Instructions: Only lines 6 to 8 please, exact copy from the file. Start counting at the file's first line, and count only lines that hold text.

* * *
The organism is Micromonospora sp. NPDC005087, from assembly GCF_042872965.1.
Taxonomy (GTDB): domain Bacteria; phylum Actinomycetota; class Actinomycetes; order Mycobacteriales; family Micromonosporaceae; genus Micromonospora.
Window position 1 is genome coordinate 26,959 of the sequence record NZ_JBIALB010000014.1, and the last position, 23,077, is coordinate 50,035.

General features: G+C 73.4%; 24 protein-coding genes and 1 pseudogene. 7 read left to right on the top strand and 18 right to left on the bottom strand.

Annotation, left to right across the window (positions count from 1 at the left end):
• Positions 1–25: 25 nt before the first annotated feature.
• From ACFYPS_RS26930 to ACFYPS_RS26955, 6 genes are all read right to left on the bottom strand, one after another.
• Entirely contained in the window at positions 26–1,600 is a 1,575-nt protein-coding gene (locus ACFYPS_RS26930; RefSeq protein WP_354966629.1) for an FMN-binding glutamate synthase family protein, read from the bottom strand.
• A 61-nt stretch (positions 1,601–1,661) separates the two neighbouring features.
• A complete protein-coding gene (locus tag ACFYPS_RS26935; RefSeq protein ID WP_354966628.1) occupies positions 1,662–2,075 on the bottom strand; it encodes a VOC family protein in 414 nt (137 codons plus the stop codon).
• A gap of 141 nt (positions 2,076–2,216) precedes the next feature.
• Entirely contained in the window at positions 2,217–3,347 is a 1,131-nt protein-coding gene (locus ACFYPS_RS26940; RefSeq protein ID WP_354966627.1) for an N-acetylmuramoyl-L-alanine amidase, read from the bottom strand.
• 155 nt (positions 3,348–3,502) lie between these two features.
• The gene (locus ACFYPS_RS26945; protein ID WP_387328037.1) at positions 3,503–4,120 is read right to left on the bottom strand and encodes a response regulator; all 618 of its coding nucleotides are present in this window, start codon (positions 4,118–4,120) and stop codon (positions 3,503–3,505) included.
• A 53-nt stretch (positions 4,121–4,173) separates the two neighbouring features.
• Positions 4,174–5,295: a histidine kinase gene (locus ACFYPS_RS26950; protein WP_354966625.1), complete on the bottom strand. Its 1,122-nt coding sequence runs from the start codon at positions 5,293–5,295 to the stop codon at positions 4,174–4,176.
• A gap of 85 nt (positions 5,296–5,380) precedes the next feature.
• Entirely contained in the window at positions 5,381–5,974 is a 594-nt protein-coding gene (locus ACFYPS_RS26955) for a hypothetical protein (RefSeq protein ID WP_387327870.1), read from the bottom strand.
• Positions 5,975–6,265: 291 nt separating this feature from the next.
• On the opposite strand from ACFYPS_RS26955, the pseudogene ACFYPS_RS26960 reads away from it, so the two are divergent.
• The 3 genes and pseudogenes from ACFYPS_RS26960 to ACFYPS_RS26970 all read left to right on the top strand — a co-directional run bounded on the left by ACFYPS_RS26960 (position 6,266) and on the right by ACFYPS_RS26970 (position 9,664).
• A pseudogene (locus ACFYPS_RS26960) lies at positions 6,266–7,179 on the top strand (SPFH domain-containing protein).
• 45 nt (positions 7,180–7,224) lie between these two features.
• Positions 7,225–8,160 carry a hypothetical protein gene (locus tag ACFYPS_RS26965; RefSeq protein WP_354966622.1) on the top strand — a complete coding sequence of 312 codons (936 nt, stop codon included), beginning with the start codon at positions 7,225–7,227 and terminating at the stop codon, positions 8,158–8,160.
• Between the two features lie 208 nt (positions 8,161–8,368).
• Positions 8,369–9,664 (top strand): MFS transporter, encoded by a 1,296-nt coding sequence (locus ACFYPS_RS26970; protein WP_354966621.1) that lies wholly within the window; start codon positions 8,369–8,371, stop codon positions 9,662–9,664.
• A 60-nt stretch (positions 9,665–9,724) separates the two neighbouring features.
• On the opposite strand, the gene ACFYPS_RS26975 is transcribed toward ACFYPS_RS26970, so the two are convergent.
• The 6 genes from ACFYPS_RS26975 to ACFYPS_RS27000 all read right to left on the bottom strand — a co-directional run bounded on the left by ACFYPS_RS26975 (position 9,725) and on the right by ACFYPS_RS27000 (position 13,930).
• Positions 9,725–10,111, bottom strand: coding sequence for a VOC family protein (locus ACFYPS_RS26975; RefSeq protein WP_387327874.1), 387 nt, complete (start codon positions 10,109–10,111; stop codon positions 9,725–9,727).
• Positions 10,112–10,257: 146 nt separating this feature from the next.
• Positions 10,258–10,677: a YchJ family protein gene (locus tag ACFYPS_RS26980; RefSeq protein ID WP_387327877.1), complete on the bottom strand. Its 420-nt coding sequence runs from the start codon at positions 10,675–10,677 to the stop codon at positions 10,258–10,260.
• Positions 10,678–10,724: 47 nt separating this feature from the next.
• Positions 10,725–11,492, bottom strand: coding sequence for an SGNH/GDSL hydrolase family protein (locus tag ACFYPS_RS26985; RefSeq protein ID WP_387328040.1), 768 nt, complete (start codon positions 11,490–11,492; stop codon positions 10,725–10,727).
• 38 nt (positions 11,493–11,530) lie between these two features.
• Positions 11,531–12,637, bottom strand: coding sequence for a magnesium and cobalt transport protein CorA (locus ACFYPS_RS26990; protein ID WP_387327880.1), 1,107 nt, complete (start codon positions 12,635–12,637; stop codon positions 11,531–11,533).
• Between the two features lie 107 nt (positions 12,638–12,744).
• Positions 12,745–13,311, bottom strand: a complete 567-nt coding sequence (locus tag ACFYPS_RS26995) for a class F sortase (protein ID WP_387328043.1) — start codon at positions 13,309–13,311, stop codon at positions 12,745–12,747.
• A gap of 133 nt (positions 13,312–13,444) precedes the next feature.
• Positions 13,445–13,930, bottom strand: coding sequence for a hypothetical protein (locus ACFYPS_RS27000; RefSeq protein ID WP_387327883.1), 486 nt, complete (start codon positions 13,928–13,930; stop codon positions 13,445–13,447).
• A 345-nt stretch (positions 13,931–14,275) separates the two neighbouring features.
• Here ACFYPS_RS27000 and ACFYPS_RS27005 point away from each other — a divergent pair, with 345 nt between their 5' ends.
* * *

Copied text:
• Positions 1–25: 25 nt before the first annotated feature.
• From ACFYPS_RS26930 to ACFYPS_RS26955, 6 genes are all read right to left on the bottom strand, one after another.
• Entirely contained in the window at positions 26–1,600 is a 1,575-nt protein-coding gene (locus ACFYPS_RS26930; RefSeq protein WP_354966629.1) for an FMN-binding glutamate synthase family protein, read from the bottom strand.